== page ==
This site contains information about the human and natural history of Great Barrier Island.Great Barrier Island, the largest island off the coast of New Zealand's North Island and the outermost island of the Hauraki Gulf, is comparatively undeveloped and free from many of the animal pests that have taken their toll elsewhere in New Zealand.
The following pages provide information that may have been found since the revised editions of the book 'Great Barrier Island' was published in 2004 and again in 2011. The information provided here may be new, provide some interesting new angle or be a correction. No matter what it is, having the book handy as well will enable you to really get to know the island.
On 31st May, 2010 the Great Barrier Island History Research Group Inc. came into existence.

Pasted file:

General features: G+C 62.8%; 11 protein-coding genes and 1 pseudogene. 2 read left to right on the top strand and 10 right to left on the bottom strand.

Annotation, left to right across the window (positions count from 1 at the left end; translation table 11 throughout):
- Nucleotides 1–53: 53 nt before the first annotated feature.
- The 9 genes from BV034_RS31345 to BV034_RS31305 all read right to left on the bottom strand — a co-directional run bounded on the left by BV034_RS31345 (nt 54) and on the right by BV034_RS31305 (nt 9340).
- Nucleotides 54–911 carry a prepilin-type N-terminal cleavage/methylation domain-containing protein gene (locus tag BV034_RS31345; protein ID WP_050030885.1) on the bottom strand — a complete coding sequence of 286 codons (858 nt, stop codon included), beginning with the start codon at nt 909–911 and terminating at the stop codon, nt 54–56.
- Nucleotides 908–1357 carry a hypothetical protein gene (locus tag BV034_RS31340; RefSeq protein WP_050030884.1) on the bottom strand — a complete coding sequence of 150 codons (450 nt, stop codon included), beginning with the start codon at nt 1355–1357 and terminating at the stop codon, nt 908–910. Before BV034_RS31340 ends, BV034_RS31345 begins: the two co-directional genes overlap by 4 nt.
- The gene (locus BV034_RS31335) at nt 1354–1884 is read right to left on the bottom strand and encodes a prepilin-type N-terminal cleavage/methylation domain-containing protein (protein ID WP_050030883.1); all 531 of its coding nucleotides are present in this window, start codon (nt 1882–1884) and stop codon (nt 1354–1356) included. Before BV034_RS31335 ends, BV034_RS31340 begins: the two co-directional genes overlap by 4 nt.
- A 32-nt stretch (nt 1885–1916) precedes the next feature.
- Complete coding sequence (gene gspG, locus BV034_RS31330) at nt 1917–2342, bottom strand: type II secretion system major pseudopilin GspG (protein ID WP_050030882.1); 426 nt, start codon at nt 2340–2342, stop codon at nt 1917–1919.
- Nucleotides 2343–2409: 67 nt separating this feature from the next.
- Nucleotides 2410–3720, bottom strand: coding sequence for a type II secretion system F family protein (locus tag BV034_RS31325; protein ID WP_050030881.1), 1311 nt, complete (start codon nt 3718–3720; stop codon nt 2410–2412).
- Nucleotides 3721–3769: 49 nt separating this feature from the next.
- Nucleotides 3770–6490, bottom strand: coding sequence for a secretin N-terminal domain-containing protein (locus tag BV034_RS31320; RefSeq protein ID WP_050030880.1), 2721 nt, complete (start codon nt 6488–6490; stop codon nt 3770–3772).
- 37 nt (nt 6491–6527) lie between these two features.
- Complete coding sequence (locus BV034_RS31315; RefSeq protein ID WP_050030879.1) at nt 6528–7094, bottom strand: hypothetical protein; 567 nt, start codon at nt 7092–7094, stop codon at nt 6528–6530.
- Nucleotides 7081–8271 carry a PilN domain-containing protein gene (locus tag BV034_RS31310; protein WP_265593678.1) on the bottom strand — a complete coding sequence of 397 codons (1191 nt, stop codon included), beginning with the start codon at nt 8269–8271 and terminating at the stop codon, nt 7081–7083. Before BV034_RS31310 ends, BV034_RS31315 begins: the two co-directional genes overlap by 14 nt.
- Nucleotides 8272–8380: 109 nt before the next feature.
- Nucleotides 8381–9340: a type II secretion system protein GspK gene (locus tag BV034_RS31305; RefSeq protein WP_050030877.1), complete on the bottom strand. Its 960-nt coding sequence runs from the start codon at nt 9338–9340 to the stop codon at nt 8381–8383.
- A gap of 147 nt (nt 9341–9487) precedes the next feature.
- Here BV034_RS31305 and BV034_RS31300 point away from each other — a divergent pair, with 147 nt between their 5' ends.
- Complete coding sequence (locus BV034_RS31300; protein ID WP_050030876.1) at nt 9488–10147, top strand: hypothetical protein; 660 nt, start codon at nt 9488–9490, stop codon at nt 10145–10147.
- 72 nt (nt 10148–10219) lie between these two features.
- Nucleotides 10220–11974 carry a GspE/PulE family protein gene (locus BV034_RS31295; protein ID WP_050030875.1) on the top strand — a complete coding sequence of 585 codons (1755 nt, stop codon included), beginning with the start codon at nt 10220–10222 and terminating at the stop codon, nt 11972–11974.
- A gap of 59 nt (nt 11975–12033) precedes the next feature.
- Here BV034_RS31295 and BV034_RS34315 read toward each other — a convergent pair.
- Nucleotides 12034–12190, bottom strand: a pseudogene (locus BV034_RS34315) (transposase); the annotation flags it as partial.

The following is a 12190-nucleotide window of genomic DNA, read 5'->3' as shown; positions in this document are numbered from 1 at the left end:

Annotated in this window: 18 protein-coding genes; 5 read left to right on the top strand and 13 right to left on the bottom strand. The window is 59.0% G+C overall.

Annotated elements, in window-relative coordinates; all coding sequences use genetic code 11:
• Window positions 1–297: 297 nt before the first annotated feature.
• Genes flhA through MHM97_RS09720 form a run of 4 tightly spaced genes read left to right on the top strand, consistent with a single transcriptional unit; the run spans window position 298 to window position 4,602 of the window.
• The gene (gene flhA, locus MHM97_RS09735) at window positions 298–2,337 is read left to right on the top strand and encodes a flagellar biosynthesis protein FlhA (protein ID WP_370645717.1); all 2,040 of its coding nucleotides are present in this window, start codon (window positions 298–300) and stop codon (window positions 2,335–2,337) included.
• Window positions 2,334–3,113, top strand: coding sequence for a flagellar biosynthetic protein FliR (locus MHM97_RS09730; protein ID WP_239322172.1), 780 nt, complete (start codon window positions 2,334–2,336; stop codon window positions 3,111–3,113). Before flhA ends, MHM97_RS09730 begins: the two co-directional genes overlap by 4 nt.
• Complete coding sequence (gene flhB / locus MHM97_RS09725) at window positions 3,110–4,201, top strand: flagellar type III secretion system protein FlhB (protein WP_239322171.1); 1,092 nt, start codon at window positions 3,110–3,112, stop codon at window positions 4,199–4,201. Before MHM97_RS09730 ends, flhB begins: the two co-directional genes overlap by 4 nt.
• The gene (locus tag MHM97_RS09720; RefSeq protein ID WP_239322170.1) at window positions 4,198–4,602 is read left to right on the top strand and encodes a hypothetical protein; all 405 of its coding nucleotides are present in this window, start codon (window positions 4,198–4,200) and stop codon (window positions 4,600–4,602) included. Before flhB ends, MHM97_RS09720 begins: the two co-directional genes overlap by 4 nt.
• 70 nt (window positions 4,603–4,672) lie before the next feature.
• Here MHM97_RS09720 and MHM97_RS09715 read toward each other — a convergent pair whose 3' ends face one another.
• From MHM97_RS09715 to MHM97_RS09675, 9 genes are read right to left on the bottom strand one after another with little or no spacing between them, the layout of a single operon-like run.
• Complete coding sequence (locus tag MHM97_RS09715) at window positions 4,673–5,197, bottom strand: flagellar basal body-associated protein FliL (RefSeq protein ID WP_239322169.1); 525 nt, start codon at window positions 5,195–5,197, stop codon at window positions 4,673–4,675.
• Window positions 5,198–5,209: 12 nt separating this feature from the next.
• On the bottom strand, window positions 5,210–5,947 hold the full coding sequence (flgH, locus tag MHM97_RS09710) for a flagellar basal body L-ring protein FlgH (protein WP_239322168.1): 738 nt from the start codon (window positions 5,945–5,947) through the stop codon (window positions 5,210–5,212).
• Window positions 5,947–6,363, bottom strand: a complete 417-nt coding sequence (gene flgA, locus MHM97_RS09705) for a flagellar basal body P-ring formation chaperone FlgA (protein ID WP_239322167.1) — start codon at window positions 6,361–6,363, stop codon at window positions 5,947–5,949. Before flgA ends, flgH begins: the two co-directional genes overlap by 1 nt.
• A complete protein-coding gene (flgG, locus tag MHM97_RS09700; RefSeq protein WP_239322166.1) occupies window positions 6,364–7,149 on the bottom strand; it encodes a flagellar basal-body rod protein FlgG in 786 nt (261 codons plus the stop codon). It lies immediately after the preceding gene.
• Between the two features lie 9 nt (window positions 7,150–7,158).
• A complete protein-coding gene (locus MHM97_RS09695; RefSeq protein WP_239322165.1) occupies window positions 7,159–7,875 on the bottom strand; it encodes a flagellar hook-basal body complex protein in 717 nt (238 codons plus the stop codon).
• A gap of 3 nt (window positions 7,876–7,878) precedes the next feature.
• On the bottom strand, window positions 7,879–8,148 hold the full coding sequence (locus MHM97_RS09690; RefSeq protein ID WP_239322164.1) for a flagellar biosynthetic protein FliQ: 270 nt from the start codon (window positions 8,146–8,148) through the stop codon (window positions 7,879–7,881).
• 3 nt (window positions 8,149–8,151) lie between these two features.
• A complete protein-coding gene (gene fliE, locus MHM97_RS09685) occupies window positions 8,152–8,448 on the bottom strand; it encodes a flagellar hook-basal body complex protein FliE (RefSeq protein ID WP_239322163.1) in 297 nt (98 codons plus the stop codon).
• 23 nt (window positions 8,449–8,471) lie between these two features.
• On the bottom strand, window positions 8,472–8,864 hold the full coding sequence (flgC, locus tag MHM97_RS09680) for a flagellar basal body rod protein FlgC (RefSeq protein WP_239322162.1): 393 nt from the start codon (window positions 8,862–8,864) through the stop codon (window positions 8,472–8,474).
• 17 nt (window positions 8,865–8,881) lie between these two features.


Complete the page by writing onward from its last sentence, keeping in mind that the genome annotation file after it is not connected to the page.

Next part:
The short address for this site is don.armitage.aotea.org
Great Barrier Island - The Book
edited by Don Armitage, foreword by Sir Peter Blake. This guidebook describes Great Barrier Island - its history and natural features, including flora, fauna, habitats and endangered species, both terrestrial and marine. Profusely illustrated in colour, and with maps and sketches, this is an essential resource for all visitors.
(5000 copies of this popular book have been sold up to December, 2010- By New Zealand standards that makes it a best-seller).
Reprinted with minor amendments 2011.
New painting of HMS Tortoise by Roger Morris.
(Commissioned by Don Armitage)
Prints are available by going here. Click on image to enlarge.
Click on image to enlarge.
Great Barrier Island in 3-D
This bronze model of the island should help you visualise many aspects of the island explored in words, maps, drawings and photos on this site and in the book ‘Great Barrier Island’. The scale is 1 km per 1cm at A3 size.
click on image to enlarge
This publication is A5 and 36 pages.
It explores the life of Captain John Gillies
who was a master mariner, shipbuilder,
timber merchant and harbourmaster.
He had a big influence on Great Barrier
Island 1846-9 and is of vital interest when considering the early history of the island.